Pilgrimage of Transfiguring Glory

The Transfiguration of Christ, Albrecht Altdorer (1513)

Last Sunday of Epiphany 2020
Rev. Doug Floyd
Exodus 24:12–18, Psalm 99, Philippians 3:7-14, Matthew 17:1–9

Just before our Gospel reading today, Jesus challenges his disciples by saying, “If anyone would come after me, let him deny himself and take up his cross and follow me.” (Matthew 16:24). Then in Matthew 17, he leads them up a mountain where his glory is unveiled in a way that overcomes their senses and their thoughts. They fall in fear before his awesome power and glory. The gospels of Matthew, Mark, and Luke all tell this story of Jesus unveiled in blinding and beautiful glory. All three gospels also precede the story of the Transfiguration with Jesus’ call to take up the cross. Glory and the cross are bound together these stories.

As we prepare for the season of Lent, we meditate upon the way of the cross. We also look toward this season through the image of Jesus in his Transfiguration. In this sense, we see the Lenten journey as a path of glory, as a joy-filled journey following in the way of Jesus Christ. 

For a few moments, I would like to briefly meditate upon our Philippians passage as an image of this path of transfiguring glory. In our passage today, Paul tells us, “whatever gain I had, I counted as loss for the sake of Christ. Indeed, I count everything as loss because of the surpassing worth of knowing Christ Jesus my Lord. For his sake, I have suffered the loss of all things and count them as rubbish, in order that I may gain Christ” (Philippians 3:7-9)

In this compact picture of losing and gaining, we see a glimpse of Paul’s pilgrimage of transfiguring glory. If I back up a bit and consider the entire letter to the Philippians, I see the themes of suffering and joy repeated throughout the letter. I’m highlighting these central themes and will not take time this morning to focus on other aspects of the letter.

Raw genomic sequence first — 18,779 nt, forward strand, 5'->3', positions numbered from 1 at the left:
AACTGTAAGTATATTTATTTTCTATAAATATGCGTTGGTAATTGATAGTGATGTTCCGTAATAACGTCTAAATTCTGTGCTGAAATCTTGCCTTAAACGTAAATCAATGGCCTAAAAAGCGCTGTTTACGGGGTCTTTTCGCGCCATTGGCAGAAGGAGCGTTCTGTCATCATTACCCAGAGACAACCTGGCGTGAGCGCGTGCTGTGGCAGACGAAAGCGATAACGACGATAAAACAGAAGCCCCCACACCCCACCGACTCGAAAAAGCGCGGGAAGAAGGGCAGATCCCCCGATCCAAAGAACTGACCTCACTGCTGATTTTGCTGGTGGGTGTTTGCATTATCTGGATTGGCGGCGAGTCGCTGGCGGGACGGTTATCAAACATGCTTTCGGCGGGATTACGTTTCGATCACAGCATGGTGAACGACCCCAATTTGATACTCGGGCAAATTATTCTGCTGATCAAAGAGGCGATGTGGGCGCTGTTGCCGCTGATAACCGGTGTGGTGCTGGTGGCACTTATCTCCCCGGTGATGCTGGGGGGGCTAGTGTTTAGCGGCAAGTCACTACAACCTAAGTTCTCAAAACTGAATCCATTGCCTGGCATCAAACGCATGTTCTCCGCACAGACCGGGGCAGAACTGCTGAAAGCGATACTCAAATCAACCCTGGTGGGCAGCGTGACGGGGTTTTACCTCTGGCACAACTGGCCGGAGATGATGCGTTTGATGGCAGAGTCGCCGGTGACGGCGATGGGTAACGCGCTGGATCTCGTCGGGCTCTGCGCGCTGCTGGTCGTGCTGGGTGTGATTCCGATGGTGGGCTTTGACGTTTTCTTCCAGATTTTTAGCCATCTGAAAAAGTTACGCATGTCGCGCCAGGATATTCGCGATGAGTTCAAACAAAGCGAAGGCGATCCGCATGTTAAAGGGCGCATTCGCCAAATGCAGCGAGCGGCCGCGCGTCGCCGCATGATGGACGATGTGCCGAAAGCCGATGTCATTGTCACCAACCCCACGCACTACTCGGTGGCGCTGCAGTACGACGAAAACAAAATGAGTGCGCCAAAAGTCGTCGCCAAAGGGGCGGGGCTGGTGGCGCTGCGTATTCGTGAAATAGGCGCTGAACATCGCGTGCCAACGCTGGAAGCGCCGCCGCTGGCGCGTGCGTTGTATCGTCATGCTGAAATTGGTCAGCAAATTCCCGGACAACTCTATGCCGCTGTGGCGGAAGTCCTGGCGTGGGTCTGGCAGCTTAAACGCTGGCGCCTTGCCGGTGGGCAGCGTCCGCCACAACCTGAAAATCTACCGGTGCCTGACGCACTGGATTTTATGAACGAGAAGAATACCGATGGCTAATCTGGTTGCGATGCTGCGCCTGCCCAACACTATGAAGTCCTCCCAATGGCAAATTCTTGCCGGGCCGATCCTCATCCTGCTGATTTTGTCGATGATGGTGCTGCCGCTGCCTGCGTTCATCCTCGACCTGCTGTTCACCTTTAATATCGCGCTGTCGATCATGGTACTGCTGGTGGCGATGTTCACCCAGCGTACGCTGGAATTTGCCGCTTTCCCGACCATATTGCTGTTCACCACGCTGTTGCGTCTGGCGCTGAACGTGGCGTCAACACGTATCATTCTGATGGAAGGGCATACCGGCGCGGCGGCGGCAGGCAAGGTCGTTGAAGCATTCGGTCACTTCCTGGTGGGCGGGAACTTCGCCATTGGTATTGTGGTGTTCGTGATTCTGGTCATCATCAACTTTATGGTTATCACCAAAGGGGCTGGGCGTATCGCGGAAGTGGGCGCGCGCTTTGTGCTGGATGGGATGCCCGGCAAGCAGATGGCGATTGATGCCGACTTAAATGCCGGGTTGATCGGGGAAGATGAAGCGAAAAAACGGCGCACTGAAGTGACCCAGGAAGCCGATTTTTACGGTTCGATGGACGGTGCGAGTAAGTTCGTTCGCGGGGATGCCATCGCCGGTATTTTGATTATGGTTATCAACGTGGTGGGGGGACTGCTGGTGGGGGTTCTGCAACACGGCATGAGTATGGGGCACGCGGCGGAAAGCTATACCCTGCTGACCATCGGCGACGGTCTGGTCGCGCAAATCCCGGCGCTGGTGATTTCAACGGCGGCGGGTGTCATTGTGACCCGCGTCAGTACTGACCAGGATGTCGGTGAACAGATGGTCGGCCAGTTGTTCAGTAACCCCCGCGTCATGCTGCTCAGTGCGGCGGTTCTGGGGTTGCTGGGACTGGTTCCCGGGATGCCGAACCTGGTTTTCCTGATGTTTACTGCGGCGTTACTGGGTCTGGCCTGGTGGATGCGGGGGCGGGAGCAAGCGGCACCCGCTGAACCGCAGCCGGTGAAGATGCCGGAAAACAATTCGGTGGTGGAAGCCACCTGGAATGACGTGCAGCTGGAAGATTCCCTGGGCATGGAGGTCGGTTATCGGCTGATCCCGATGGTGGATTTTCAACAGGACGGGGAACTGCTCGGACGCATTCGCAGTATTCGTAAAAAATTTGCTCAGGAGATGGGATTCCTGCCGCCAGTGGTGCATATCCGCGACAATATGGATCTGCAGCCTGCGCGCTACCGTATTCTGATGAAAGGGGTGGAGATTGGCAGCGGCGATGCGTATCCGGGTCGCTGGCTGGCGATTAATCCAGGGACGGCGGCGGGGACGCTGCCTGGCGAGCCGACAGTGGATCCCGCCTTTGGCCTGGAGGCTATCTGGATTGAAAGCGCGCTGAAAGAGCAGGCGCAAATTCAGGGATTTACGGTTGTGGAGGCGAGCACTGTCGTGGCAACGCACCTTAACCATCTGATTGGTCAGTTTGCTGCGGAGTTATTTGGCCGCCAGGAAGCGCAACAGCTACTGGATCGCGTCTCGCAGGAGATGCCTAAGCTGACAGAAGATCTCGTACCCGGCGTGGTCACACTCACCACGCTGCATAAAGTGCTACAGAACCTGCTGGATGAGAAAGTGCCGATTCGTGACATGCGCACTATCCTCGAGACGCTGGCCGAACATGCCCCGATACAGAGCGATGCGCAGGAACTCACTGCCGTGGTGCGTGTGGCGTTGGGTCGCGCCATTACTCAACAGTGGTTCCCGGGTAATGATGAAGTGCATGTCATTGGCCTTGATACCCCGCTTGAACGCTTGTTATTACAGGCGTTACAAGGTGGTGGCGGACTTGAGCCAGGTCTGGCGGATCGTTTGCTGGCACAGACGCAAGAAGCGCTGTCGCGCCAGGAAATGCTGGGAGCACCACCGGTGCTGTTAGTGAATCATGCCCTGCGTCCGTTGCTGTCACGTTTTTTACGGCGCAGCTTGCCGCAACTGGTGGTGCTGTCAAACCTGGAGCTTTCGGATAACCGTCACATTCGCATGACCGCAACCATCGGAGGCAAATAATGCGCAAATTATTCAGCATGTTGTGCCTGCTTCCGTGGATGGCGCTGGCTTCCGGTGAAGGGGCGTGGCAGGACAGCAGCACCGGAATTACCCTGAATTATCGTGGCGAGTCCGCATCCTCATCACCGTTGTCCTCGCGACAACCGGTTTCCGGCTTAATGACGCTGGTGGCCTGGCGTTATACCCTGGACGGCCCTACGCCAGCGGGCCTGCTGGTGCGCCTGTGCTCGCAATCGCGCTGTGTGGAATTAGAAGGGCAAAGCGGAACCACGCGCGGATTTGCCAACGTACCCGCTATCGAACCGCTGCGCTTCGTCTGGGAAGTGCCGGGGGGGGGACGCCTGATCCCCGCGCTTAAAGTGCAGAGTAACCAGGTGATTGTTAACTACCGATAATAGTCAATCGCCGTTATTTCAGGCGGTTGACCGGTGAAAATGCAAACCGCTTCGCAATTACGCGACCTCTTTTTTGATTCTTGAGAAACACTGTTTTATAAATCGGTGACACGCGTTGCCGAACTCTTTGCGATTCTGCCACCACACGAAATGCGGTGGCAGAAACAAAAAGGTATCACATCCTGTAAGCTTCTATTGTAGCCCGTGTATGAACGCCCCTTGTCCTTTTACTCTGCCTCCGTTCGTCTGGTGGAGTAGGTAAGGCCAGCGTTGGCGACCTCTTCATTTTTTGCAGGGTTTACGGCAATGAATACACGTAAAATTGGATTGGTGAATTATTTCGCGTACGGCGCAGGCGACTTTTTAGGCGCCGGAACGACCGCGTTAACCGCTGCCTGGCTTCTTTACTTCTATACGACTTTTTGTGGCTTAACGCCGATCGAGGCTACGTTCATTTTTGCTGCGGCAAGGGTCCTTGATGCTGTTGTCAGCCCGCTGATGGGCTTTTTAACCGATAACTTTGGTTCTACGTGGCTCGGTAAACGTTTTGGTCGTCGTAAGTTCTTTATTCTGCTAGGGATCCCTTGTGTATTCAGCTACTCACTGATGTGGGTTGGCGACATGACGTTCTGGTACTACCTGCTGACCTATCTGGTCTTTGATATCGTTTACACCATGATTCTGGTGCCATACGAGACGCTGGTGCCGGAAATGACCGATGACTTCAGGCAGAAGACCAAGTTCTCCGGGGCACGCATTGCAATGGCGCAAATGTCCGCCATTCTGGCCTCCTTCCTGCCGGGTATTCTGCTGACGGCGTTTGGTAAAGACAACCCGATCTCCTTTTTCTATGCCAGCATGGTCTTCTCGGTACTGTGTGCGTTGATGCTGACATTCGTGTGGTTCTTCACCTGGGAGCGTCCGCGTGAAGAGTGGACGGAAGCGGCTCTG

In the opening paragraph, Paul talks about his imprisonment. He also writes about his joy at hearing about the saints in Philippi. Later he will encourage the Philippians not to be fearful of their opponents even as it has been granted them not only to believe in Jesus Christ but to suffer for his sake. Paul and the Philippians both suffer in Christ and know encouragement and comfort in Christ. Though they are threatened, Paul encourages them not to allow this threat to make them turn inward toward self-pity or self-preservation. In chapter 2, he encourages them that even amid the struggle, they are to follow Christ by turning outward humility, service, and lovingkindness toward one another. 

In chapter 2, verse 17, Paul suggests that his own suffering might be seen as a drinking offering poured out on the sacrificial offering of the Philippian’s faith. His suffering is both worship to God and love toward others that they might believe. 

Paul and the Philippians are united in both suffering and faith, and this is a cause for joy. He also celebrates the sacrifice and service of Epaphroditus who serves as a connection between Paul and the Philippians. I’ll skip chapter 3 for a minute and jump to 4. Once again, Paul rejoices in his bond with the community. He encourages them to be joyful, even in suffering for the Lord is near. In one sense, as they suffer, they share a special communion with the Lord in his sufferings. While suffering, there is this holy communion of love and joy. With this in mind, they should not meditate on those things which distress or cause fear or self-pity but meditate upon the goodness of God and all those things that reinforce God’s love and care for them and Paul and the whole community saints.